The pattern of increased litigiousness is likely the culmination of increased frustrations with the effects that remote learning and COVID-19 had on students. Parents are frustrated that they are not seeing the progress they expected to see in their students’ goals. On the other side of things, school districts are seeing inappropriate behaviors in an intensity and severity they have never seen before.Continue Reading Trends in Due Process Litigation

On July 26, 2021, the Office for Civil Rights (OCR) and Office for Special Education and Rehabilitative Services (OSERS) issued a Factsheet explaining the potential for students who have been infected with COVID-19 to experience new, returning, or ongoing post-COVID health problems that may qualify as a disability under Section 504 or the IDEA. The Factsheet reinforces the need to follow standard Section 504 and IDEA procedures related to child find, evaluations, eligibility, and services and modifications for such students. The challenges of the last year and a half have led to a variety of health, academic, and social/emotional difficulties for students, all of which must be reviewed on an individual basis to determine if they indicate a disability.
Continue Reading Students with Long COVID May Need Support Under Section 504 or the IDEA

On June 11, 2021, Kendra Yoch and Amy Dickerson hosted the sixth session of Franczek’s Educational Equity Webinar Series. This session focused on issues of disproportionality in special education and methods of increasing equity and inclusion for students with disabilities. Our guests were Dr. Cheryl Caesar, Assistant Director of Diverse Learners at Waukegan Community Unit School District; Jeremy Duffy, Senior Legal Compliance Officer at Waukegan Community Unit School District; and Dr. Jennifer Sterpin, Director of Special Education at Lake Forest High School District 115.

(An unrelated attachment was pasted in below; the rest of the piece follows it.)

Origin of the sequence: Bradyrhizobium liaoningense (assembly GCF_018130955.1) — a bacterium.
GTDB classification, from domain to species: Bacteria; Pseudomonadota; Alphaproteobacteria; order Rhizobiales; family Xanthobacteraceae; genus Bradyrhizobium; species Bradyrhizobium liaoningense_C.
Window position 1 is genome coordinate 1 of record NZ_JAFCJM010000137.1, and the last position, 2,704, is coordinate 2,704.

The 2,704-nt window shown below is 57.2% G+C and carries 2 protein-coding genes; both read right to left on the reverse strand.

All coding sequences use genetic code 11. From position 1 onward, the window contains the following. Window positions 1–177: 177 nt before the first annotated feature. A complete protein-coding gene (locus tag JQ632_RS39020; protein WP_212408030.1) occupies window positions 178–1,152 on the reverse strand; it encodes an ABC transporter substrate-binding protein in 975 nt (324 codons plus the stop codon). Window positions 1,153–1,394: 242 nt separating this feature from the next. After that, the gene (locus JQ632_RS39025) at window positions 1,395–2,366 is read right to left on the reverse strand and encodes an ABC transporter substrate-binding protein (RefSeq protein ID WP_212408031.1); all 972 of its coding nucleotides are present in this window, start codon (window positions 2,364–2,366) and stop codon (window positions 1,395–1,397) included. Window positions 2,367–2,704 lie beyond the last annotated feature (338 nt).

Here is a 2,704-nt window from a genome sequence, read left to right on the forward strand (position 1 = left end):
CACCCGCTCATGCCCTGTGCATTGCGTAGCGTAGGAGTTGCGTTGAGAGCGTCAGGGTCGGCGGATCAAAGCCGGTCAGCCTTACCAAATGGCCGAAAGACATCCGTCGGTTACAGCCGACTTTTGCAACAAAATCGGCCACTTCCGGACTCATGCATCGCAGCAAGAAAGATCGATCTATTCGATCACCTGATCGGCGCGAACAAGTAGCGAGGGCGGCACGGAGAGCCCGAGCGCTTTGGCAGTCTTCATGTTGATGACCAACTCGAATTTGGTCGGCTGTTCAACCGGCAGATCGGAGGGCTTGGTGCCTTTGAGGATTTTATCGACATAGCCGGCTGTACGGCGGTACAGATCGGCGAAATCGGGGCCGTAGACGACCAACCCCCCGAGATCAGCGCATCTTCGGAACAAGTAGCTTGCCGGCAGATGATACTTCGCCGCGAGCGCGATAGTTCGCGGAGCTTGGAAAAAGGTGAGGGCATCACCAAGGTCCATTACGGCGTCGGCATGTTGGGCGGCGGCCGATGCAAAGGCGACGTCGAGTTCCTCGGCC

Continue Reading Recap: Addressing Disproportionality and Increasing Equity and Inclusion in Special Education [Educational Equity Webinar Series]

ISBE has adopted new rules to support parent participation in IEP meetings by requiring districts to arrange for and fund “qualified interpreters” for parents whose native language is other than English. We have heard concern from many clients that they do not yet have staff who meet the requirements to be a qualified interpreter. This is not surprising given that the rules are brand new and the requirements are extensive. In the meantime (and on ongoing basis if desired), districts can use outside vendors, including telephonic interpreters. The requirements for qualified interpreters are summarized below. For now, districts should focus on meeting the new notice requirements, also spelled out below.

Notice Requirements (23 Ill. Admin. Code 226.530)

In each Notice of Conference and in the district’s annual notice to all parents of children with disabilities, the following must be provided:

  1. The availability of interpretation services at IEP team meetings;
  2. An explanation of how parents can request an interpreter;